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Modifying a Divorce Judgment Under Illinois’ New Child Support Law

Posted on in Child Support

Schaumburg child support attorneys, divorce judgment child support law, divorce judgment modification, parental responsibilitiesWhen parents complete the divorce process, their final divorce decree will specify how parental responsibilities will be allocated, the parents’ schedule for parenting time with their children, and the amount of child support that one parent will pay to the other. But while this is meant to be a permanent agreement (or, if parents were unable to reach an agreement, a judgment by the court), the law recognizes that people’s circumstances change, and a divorce decree may need to be modified at some point in the future.

Following the implementation of Illinois’ updated child support law, which went into effect in July 2017, parents may wonder if their divorce decree should be updated to reflect the new methods for calculating the amount of child support payments. However, before petitioning the court, they should understand when these types of modifications are allowed.

Modifications Require a Substantial Change in Circumstances

Illinois law states that a child support order may only be modified if the petitioner (the person requesting the modification) can show that there has been a “substantial change in circumstances.” These types of changes can take a number of different forms, including:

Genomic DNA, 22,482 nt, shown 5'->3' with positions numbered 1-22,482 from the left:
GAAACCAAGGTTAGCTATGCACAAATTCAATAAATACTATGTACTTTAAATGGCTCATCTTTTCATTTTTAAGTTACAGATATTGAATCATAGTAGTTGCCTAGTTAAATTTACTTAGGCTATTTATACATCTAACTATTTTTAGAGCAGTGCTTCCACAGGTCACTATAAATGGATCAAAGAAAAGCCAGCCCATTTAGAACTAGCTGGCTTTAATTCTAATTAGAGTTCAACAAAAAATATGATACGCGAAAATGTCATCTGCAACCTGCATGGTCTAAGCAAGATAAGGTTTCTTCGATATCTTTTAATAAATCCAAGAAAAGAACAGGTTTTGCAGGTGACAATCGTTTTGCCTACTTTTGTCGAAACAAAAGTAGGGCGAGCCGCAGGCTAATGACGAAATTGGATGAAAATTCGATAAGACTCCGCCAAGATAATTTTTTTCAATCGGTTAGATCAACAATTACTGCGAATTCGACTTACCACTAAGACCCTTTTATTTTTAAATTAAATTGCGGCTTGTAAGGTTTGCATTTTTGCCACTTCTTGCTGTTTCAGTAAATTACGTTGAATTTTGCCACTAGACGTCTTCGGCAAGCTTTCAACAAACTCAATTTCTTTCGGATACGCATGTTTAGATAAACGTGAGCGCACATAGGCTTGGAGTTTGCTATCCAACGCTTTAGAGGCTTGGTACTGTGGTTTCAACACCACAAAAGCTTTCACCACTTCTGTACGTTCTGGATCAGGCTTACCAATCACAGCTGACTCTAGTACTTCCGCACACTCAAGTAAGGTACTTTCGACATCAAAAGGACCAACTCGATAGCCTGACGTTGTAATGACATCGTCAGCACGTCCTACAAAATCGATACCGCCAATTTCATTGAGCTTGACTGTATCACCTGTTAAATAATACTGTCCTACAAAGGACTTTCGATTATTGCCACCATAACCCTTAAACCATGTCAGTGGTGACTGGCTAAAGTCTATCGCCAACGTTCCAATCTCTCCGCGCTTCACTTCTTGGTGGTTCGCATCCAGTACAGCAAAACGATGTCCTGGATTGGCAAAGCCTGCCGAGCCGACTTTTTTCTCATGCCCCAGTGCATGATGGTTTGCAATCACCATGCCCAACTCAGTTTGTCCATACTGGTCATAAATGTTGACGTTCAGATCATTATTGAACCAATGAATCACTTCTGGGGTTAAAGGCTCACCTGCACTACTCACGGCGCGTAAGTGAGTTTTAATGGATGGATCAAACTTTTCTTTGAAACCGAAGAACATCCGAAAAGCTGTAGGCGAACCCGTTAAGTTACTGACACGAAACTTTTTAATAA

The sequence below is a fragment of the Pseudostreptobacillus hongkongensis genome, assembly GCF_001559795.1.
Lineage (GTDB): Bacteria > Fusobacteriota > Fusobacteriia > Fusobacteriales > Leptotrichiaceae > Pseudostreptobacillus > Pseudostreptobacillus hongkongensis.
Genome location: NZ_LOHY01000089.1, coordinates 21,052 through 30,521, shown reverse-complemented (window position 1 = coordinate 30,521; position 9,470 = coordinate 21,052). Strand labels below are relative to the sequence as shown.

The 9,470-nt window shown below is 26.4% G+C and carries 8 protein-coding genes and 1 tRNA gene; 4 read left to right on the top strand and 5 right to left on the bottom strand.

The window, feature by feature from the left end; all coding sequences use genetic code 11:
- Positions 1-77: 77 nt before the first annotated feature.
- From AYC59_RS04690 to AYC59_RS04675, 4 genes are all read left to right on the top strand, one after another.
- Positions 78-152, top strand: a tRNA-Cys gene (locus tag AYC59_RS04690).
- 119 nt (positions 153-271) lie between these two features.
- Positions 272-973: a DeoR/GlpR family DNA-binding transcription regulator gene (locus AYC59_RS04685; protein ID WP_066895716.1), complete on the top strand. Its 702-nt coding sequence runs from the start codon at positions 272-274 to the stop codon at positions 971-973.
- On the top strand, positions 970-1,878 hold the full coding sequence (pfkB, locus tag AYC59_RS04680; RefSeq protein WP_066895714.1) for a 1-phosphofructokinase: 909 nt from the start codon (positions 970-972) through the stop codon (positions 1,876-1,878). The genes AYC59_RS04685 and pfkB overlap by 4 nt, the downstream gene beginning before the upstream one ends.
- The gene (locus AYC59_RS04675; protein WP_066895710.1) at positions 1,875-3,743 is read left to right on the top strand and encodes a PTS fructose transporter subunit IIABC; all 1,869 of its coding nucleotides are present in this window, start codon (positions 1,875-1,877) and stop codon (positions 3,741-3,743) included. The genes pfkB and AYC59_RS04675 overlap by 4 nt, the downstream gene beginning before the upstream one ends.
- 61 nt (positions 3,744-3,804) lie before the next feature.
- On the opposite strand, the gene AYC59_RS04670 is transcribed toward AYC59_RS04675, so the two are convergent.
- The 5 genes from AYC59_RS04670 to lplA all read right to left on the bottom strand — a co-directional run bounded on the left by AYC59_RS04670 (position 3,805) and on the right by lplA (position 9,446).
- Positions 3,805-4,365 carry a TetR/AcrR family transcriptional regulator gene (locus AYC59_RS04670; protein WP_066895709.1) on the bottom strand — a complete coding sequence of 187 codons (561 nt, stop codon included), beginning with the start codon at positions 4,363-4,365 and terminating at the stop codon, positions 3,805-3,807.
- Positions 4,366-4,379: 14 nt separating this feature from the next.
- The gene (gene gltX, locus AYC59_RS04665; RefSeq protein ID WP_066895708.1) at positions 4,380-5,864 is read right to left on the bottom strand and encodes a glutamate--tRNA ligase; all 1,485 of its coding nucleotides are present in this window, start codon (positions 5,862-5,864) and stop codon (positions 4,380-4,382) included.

• A change in either parent’s employment status. These types of changes must occur in good faith; that is, a parent cannot quit his or her job or accept a lower paying job in order to reduce the amount of child support they are obligated to pay;
  • An impairment to either parent’s present or future earning ability, such as an injury, illness, or disability;
  • The remarriage of either parent, depending on how the marriage affects a parent’s financial obligations and overall financial situation;
  • A change in children’s needs, such as medical treatment or educational requirements; and
  • An adjustment to the parenting time schedule or the allocation of parental responsibilities.

The law makes a point to specify that the update to the child support law does not constitute a significant change in circumstances, so parents cannot modify their child support order simply because the amount of child support would change under the new law.

However, the law does allow parents to modify child support without a substantial change in circumstances if it has been at least 36 months since their child support order was entered or last modified, and there is at least a 20 percent difference between the amount of child support in their existing order and the amount that would be determined using the current child support guidelines. This type of modification is only applicable if a parent receives child support enforcement services from the Illinois Department of Healthcare and Family Services.

Contact a Schaumburg Child Support Lawyer

If you believe your child support order should be changed to reflect your current circumstances, the skilled attorneys at Anderson & Associates, P.C. can help you determine whether you meet the requirements for a significant change in circumstances and advocate for your family’s best interests in court. Contact our Schaumburg child support attorneys at 847-995-9999 to schedule an initial consultation.




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